The past ten days, since the attack on MH17, have been days of sorrow, anger and confusion for so many.
The families and friends touched directly by this loss have already suffered greatly.
The uncertainty, obstacles and indignities of the days since have only deepened their grief.
All Australians share in their sadness – we are all affected, we are all involved.
And on this we are all agreed: we must see the victims identified, the bodies returned, the police investigation concluded and those responsible brought to justice.
MH17 is a scar on Australian innocence.
A catastrophic reminder that the destiny of Australians is joined to the wider world.
And if we ever thought that Australia was a small country far away, without a place in global affairs – we can dispel that illusion.
Together, we have built our nation up – through politics and diplomacy, through the economy and trade, as a global citizen – and it has have served us well in recent days.
And I pay tribute to the work of Kevin Rudd and Julia Gillard in winning a UN Security Council Seat for Australia.
Today our world is more borderless, our people are more connected and the pace of change is faster than at any time in human history.
And I look to the future with hope and optimism.
Today, our economy is strong, and our people are skilled, independent and tough.
But our nation’s future success is not guaranteed, because delegates, in 2014, our fairness and our prosperity are under siege.
Australia cannot afford national complacency as the pace of international change accelerates.
There is so much for our nation still to do, so much progress still to be made.
- Creating jobs and growth
- Moving to clean energy
- Investing in new technology
- Standing up for regional and rural Australia
- Improving education and skills
- Supporting small business
- Modernising health and disability care
- Seizing the opportunities of the Asian Century
- Saving for retirement
- And demanding the equal treatment of women
So much to do.
That’s why, as Chris Bowen says, we need an economy which is “innovative, agile, entrepreneurial and embracing of change”.
This is not inevitable, it requires policy and leadership.
To build an Australia that is strong, prosperous and fair – we have to be modern, flexible and innovative.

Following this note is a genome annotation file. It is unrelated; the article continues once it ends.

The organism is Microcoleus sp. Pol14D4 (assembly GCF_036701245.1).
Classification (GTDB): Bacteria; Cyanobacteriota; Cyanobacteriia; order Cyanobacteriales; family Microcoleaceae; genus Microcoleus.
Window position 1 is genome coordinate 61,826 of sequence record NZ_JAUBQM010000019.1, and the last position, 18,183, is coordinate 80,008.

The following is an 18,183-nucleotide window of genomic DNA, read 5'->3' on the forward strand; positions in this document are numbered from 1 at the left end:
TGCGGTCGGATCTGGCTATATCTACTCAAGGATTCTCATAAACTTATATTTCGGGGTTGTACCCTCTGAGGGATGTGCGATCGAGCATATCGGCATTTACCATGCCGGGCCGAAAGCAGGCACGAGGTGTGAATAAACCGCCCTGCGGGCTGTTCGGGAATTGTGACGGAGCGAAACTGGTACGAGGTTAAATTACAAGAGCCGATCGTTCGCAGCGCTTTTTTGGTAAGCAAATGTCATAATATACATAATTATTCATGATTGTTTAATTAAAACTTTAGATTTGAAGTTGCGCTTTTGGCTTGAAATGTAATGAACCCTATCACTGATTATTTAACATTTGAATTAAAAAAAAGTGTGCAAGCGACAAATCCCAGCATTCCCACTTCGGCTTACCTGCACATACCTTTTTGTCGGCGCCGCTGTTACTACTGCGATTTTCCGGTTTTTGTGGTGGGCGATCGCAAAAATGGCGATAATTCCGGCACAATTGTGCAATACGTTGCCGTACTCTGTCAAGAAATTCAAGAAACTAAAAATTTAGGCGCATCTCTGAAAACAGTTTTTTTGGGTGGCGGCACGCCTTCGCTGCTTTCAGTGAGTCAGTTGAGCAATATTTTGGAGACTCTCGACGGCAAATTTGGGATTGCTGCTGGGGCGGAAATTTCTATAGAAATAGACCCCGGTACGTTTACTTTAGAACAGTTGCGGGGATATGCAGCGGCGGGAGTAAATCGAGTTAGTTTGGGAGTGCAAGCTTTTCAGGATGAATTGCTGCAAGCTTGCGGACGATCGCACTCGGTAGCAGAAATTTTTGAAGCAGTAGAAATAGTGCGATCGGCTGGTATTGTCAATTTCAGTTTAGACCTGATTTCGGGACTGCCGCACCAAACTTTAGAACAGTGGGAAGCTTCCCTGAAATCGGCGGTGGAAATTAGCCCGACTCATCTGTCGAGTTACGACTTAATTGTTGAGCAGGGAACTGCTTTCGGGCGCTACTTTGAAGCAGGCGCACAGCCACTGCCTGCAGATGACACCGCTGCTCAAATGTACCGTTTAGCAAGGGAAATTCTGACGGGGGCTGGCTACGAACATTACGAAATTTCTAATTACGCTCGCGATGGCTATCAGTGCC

That’s the big picture.
That’s the Labor project that we must commit to in the decade ahead.
That’s what a Federal Labor Government would do if we were in office today.
But delegates, that is not what we are witnessing in Canberra right now.
This Abbott Government – and this Hockey Budget – they are neither the team nor the plan Australia needs.
The Liberals are cutting where they should be investing – they are hurting those they should be helping – and they are doing nothing at all where they should be doing the most.
If Australians want to know the difference between the Liberals and Labor, just look at Medicare.
There is no better measure of what Labor does – no better proof that Labor is the party that represents and reflects our country at its best.
Medicare is the rock upon which we built modern Australia.
For 30 years, Medicare has set the community standard around Australian health – the standard of universality.
If ever there was one measure which marks us out as a society, rather than a collection of individuals, it is Medicare.
Medicare declares that the health of any one of us, is important to all of us.
For three decades now, every parent, every person, has known this:
If you have nagging asthma, if your child has a rising fever – and you’re worried it’s something more serious – you can see a GP.
It doesn't matter if you've lost a job or you're flat broke.
It doesn't matter if you work hard but it's the day before pay day.
You can get the care you need, your child can get the care they need, your elderly parent can get the care they need and every Australian is healthier as a result.
Medicare is fair - and Medicare works.
In America, for six long years, President Obama has been trying to introduce universality.
To take the United States away from its two-tier, unfair, internationally uncompetitive system.
It is madness for Australia to go down the American road, just when Americans are finally making a long, exhausting u-turn.